Your baby likes his life to be predictable, especially when it comes to sleep. Your baby thinks to himself, “I love my sleep routine, because I know what to expect.” It’s that consistency of schedule that makes him feel so comfortable and gives him a sense of safety and security. Of course, he may resist your attempts at getting him into a regular sleep pattern to start with, but he will thank you for it eventually!
Getting enough sleep at the right times throughout the day and night is essential for your baby’s development – he needs sleep to recharge his batteries. A baby who doesn’t sleep will become irritable and unhappy, and will lose interest in feeding and playing with his toys.
Challenges in setting a sleep routine
Establishing a sleep routine in the first year is often challenging. This is because, firstly, your baby’s sleep needs change rapidly. A newborn baby sleeps up to 80% of the day and night, but by the time he’s reach 1, his total sleeping time will have dropped to about 55%.
Secondly, the fact your baby needs lots of sleep doesn’t mean he looks forward to it. In fact, he often thinks, “I’d much rather stay awake – everything here’s so interesting.”
Thirdly, in the first few months, his sleep cycle doesn’t fit neatly into yours. These challenges can be overcome though, but you’ll need to get to know your baby’s individual sleep pattern. Once you’ve done that, gently steer it into a more stable routine.
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Is a sleep routine right for you and your baby?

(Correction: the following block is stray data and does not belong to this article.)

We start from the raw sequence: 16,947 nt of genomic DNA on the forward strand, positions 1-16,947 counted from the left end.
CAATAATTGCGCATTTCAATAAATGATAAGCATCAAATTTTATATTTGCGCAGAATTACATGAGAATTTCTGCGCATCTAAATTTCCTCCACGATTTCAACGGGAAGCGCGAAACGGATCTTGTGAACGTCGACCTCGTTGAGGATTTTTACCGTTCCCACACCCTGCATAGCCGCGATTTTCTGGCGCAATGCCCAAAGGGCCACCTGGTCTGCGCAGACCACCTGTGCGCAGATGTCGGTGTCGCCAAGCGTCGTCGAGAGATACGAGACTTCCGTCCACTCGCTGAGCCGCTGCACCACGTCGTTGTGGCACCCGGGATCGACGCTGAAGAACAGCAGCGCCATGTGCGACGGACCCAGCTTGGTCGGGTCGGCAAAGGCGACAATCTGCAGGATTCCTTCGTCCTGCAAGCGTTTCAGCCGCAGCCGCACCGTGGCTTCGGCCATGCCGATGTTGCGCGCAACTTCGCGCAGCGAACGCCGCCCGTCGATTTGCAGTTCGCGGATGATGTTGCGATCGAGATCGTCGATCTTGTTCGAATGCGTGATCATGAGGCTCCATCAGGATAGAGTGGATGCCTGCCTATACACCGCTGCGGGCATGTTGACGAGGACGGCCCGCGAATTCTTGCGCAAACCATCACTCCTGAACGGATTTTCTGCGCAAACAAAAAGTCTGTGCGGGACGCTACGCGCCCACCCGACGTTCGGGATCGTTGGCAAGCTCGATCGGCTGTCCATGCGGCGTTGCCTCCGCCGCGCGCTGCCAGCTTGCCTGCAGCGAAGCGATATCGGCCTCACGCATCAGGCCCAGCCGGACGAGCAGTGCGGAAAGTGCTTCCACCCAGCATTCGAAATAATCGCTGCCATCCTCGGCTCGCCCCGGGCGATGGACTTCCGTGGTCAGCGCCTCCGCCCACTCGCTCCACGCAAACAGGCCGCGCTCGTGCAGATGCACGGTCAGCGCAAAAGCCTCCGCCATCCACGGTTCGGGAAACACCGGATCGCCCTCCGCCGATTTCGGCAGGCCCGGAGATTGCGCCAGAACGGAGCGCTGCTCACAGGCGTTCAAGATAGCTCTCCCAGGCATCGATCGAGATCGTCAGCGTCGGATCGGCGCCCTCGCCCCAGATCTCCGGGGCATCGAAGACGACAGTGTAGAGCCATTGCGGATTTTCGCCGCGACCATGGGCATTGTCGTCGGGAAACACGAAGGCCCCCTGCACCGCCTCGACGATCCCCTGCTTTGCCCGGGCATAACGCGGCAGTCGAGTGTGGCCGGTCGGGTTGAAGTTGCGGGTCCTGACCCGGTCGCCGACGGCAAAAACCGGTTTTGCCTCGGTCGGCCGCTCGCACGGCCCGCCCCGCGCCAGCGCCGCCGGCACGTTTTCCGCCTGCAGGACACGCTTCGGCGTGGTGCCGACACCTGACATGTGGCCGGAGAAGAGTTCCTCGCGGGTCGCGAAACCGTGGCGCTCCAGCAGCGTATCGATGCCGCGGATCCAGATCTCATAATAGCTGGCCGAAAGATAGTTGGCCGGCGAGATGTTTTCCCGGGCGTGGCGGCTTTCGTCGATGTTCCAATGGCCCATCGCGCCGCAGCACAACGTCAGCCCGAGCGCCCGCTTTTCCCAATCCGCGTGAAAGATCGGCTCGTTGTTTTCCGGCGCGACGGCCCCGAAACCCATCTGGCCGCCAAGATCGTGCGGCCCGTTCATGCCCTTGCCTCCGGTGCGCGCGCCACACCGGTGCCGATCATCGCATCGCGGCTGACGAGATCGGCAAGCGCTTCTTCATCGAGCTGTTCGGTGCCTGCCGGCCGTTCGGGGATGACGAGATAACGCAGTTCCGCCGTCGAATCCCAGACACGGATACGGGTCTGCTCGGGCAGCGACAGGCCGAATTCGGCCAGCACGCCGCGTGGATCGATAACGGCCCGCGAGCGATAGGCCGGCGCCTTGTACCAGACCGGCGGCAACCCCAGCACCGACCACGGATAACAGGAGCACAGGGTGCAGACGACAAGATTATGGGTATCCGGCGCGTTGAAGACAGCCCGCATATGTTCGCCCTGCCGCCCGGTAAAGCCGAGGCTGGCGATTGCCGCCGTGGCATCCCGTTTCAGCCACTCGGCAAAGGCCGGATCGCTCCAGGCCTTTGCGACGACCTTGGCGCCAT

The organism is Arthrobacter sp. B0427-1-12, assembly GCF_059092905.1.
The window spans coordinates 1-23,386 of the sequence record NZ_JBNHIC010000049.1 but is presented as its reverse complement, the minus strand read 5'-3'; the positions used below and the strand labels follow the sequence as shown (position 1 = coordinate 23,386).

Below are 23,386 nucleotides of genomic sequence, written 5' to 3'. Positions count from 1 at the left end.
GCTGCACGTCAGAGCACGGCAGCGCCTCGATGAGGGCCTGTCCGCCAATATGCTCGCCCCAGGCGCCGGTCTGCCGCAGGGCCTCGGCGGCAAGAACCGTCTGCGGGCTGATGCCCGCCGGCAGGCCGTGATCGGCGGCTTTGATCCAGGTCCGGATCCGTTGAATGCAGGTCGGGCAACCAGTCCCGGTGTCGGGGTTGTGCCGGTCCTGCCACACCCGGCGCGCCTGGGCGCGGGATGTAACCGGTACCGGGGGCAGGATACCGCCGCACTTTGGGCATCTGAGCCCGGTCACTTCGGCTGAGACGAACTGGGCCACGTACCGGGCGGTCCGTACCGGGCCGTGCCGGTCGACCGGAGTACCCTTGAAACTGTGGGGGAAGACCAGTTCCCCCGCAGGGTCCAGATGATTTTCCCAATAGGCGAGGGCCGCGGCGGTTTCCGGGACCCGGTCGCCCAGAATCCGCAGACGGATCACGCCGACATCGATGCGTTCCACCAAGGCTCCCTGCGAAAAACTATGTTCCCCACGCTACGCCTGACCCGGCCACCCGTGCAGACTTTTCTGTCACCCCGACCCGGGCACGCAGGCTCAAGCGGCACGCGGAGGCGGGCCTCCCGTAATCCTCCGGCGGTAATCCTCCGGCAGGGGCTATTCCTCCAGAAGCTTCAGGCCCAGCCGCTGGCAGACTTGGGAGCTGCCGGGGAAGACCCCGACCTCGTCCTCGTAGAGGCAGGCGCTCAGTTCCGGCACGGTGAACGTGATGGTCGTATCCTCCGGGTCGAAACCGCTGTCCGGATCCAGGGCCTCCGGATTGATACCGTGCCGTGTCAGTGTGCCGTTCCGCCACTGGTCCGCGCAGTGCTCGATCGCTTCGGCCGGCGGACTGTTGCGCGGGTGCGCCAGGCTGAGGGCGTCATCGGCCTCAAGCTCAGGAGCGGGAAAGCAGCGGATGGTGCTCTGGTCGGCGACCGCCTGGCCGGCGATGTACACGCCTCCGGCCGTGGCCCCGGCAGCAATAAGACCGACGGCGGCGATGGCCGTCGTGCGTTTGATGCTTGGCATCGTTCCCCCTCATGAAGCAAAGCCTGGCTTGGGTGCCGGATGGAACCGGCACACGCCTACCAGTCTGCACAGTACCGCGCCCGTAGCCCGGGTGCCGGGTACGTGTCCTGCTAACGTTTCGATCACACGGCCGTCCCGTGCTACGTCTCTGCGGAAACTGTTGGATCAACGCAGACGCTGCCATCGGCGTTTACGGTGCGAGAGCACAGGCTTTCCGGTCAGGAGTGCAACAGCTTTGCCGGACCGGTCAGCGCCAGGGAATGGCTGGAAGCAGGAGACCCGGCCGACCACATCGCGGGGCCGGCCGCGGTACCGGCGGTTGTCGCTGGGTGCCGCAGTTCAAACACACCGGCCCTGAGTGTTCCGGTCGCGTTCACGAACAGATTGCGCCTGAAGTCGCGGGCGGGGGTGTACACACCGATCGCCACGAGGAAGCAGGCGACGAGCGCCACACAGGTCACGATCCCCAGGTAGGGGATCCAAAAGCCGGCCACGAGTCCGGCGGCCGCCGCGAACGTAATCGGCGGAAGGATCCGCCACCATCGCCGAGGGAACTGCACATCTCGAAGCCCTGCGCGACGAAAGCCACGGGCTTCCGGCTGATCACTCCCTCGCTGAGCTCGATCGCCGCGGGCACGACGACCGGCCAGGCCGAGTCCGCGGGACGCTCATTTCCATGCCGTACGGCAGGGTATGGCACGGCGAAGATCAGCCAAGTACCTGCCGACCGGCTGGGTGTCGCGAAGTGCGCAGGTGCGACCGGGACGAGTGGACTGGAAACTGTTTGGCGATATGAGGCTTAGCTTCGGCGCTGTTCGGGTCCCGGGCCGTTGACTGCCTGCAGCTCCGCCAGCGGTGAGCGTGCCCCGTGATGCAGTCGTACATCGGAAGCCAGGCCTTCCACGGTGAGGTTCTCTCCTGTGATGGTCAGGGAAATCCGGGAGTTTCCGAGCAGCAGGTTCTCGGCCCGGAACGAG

You need to make up your own mind about whether a sleep routine will work for you both. Only try to establish one if you want to. If you prefer to let your baby sleep whenever he wants or if that’s more practical, that’s entirely up to you.
However, if you choose to establish a routine, you’ll need to persist with your efforts. Don’t give up the first time your baby resists going to sleep when you want him to, but persevere, even though it can sometimes be hard in the beginning.
Whenever possible, use your baby’s sleep routine positively for your benefit. You might, for example, try to rest when he rests. And aim for a long night’s sleep. The part of the sleep routine that will have the greatest effect on your family is if your baby sleeps longer in the night.
How to establish a sleep routine for your baby
These step can help you get your baby into a routine:
- Tie in with your baby's natural rhythms - in other words pick times for sleep when he’s usually tired, such as after a feed.
- Develop a pre-sleep routine. Go through the same steps in preparation for sleep each time (bath him, change him, quietly sing a lullaby etc).
- Keep the time consistent. Once you’ve chosen the times you want him to sleep, try to stick to them.
- Don’t rush to cries. Your baby is more likely to adapt to his sleep routine if you don’t rush in the moment he cries when he doesn’t want to sleep. Wait to see if he settles himself before going in.
- Be flexible. He doesn’t have to go to sleep at the exact same time, every day. A small amount of time either side won’t irreparably damage his routine.
How to spot your baby's tired
You probably don’t realise that your baby self-soothes. Next time he’s nodding off stay out of his sight, but stand where you can watch him. You’ll notice that once he stops moving, yet before he falls asleep, he makes self-soothing actions, for example:
- Your baby starts to suck as if having an imaginary feed
- Your baby tries to rub his blanket against his face
These gestures are your baby's natural way of encouraging himself to sleep and can also help you spot when he’s getting tired.
"I’m sure that a tight routine has helped Amelia become such a good sleeper. At 7pm we’d bath and change her and put her in her baby sleeping bag. This would be followed by milk downstairs. Then it would be back up to her bedroom and straight to bed with the lights out. We’d switch on the musical mobile and close the door."
Clare, 30, mum to Amelia Grace, 13 months
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